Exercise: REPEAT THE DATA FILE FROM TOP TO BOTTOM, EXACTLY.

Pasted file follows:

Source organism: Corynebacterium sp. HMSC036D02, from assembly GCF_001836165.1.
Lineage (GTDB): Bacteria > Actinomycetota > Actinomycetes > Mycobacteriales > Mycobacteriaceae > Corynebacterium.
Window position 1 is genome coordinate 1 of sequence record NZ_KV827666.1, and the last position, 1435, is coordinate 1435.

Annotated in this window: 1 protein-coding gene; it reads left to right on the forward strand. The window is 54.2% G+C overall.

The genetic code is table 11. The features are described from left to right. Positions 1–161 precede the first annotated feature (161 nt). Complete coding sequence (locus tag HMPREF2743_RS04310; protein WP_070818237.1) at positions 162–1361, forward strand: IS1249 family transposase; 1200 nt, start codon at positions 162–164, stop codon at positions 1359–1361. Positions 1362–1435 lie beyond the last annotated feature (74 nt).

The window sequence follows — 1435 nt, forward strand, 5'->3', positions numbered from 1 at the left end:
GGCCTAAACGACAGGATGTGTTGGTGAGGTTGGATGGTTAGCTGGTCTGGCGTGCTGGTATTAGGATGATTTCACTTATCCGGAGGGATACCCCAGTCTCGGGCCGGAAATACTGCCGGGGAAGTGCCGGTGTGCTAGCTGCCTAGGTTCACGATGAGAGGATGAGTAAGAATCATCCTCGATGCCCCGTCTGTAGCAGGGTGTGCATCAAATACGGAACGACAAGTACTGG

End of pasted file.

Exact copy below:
Source organism: Corynebacterium sp. HMSC036D02, from assembly GCF_001836165.1.
Lineage (GTDB): Bacteria > Actinomycetota > Actinomycetes > Mycobacteriales > Mycobacteriaceae > Corynebacterium.
Window position 1 is genome coordinate 1 of sequence record NZ_KV827666.1, and the last position, 1435, is coordinate 1435.

Annotated in this window: 1 protein-coding gene; it reads left to right on the forward strand. The window is 54.2% G+C overall.

The genetic code is table 11. The features are described from left to right. Positions 1–161 precede the first annotated feature (161 nt). Complete coding sequence (locus tag HMPREF2743_RS04310; protein WP_070818237.1) at positions 162–1361, forward strand: IS1249 family transposase; 1200 nt, start codon at positions 162–164, stop codon at positions 1359–1361. Positions 1362–1435 lie beyond the last annotated feature (74 nt).

The window sequence follows — 1435 nt, forward strand, 5'->3', positions numbered from 1 at the left end:
GGCCTAAACGACAGGATGTGTTGGTGAGGTTGGATGGTTAGCTGGTCTGGCGTGCTGGTATTAGGATGATTTCACTTATCCGGAGGGATACCCCAGTCTCGGGCCGGAAATACTGCCGGGGAAGTGCCGGTGTGCTAGCTGCCTAGGTTCACGATGAGAGGATGAGTAAGAATCATCCTCGATGCCCCGTCTGTAGCAGGGTGTGCATCAAATACGGAACGACAAGTACTGG